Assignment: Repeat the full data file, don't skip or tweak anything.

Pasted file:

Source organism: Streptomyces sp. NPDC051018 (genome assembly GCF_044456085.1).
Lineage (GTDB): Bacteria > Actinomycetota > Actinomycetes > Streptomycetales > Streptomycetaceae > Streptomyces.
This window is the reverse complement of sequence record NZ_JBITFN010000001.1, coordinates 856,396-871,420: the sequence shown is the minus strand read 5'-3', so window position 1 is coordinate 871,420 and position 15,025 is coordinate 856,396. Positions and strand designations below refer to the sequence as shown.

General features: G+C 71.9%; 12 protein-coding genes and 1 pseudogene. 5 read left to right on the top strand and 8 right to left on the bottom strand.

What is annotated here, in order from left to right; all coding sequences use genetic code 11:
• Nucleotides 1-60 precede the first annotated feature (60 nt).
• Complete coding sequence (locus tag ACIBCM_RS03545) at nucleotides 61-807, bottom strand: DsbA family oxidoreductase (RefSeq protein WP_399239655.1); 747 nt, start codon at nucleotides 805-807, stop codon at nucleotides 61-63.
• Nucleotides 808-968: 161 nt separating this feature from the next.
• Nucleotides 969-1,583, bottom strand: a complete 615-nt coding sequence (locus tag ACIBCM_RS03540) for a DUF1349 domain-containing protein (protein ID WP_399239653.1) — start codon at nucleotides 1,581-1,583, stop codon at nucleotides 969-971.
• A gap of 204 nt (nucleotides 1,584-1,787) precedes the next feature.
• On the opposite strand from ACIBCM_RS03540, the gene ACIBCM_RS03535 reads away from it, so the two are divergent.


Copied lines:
Source organism: Streptomyces sp. NPDC051018 (genome assembly GCF_044456085.1).
Lineage (GTDB): Bacteria > Actinomycetota > Actinomycetes > Streptomycetales > Streptomycetaceae > Streptomyces.
This window is the reverse complement of sequence record NZ_JBITFN010000001.1, coordinates 856,396-871,420: the sequence shown is the minus strand read 5'-3', so window position 1 is coordinate 871,420 and position 15,025 is coordinate 856,396. Positions and strand designations below refer to the sequence as shown.

General features: G+C 71.9%; 12 protein-coding genes and 1 pseudogene. 5 read left to right on the top strand and 8 right to left on the bottom strand.

What is annotated here, in order from left to right; all coding sequences use genetic code 11:
• Nucleotides 1-60 precede the first annotated feature (60 nt).
• Complete coding sequence (locus tag ACIBCM_RS03545) at nucleotides 61-807, bottom strand: DsbA family oxidoreductase (RefSeq protein WP_399239655.1); 747 nt, start codon at nucleotides 805-807, stop codon at nucleotides 61-63.
• Nucleotides 808-968: 161 nt separating this feature from the next.
• Nucleotides 969-1,583, bottom strand: a complete 615-nt coding sequence (locus tag ACIBCM_RS03540) for a DUF1349 domain-containing protein (protein ID WP_399239653.1) — start codon at nucleotides 1,581-1,583, stop codon at nucleotides 969-971.
• A gap of 204 nt (nucleotides 1,584-1,787) precedes the next feature.
• On the opposite strand from ACIBCM_RS03540, the gene ACIBCM_RS03535 reads away from it, so the two are divergent.